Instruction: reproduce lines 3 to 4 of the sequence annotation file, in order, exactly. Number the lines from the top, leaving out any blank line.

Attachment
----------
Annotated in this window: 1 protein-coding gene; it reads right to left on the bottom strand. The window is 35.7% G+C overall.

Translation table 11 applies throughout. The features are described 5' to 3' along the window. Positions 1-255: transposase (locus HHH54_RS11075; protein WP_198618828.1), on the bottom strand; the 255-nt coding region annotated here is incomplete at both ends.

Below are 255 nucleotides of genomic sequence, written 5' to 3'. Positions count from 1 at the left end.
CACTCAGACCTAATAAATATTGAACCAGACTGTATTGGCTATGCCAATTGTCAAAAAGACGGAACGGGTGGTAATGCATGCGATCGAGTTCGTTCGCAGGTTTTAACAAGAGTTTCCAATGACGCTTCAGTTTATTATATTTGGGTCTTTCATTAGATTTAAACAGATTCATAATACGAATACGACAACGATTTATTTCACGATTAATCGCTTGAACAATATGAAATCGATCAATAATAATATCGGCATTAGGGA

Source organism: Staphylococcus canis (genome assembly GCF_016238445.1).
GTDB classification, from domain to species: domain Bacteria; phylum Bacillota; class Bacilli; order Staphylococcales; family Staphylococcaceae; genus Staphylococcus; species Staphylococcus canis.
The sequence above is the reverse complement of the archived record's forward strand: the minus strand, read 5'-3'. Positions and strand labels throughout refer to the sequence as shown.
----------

Below are 255 nucleotides of genomic sequence, written 5' to 3'. Positions count from 1 at the left end.
CACTCAGACCTAATAAATATTGAACCAGACTGTATTGGCTATGCCAATTGTCAAAAAGACGGAACGGGTGGTAATGCATGCGATCGAGTTCGTTCGCAGGTTTTAACAAGAGTTTCCAATGACGCTTCAGTTTATTATATTTGGGTCTTTCATTAGATTTAAACAGATTCATAATACGAATACGACAACGATTTATTTCACGATTAATCGCTTGAACAATATGAAATCGATCAATAATAATATCGGCATTAGGGA